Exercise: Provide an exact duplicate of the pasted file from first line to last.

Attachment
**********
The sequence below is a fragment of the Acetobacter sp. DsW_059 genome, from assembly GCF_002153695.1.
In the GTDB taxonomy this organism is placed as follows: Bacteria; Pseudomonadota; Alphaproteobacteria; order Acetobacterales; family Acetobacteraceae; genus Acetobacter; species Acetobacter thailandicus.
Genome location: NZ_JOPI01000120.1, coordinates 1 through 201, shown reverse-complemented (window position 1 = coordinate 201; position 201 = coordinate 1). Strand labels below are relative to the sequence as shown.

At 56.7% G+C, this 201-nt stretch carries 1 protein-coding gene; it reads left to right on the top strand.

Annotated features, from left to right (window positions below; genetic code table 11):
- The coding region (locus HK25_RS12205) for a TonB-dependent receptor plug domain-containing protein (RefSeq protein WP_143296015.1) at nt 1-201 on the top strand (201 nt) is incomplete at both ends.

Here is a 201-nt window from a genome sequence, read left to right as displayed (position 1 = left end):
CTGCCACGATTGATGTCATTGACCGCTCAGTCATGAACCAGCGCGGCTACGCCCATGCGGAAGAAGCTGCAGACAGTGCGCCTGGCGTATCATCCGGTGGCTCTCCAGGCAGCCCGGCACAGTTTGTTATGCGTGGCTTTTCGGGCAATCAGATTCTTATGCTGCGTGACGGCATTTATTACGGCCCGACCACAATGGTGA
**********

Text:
The sequence below is a fragment of the Acetobacter sp. DsW_059 genome, from assembly GCF_002153695.1.
In the GTDB taxonomy this organism is placed as follows: Bacteria; Pseudomonadota; Alphaproteobacteria; order Acetobacterales; family Acetobacteraceae; genus Acetobacter; species Acetobacter thailandicus.
Genome location: NZ_JOPI01000120.1, coordinates 1 through 201, shown reverse-complemented (window position 1 = coordinate 201; position 201 = coordinate 1). Strand labels below are relative to the sequence as shown.

At 56.7% G+C, this 201-nt stretch carries 1 protein-coding gene; it reads left to right on the top strand.

Annotated features, from left to right (window positions below; genetic code table 11):
- The coding region (locus HK25_RS12205) for a TonB-dependent receptor plug domain-containing protein (RefSeq protein WP_143296015.1) at nt 1-201 on the top strand (201 nt) is incomplete at both ends.

Here is a 201-nt window from a genome sequence, read left to right as displayed (position 1 = left end):
CTGCCACGATTGATGTCATTGACCGCTCAGTCATGAACCAGCGCGGCTACGCCCATGCGGAAGAAGCTGCAGACAGTGCGCCTGGCGTATCATCCGGTGGCTCTCCAGGCAGCCCGGCACAGTTTGTTATGCGTGGCTTTTCGGGCAATCAGATTCTTATGCTGCGTGACGGCATTTATTACGGCCCGACCACAATGGTGA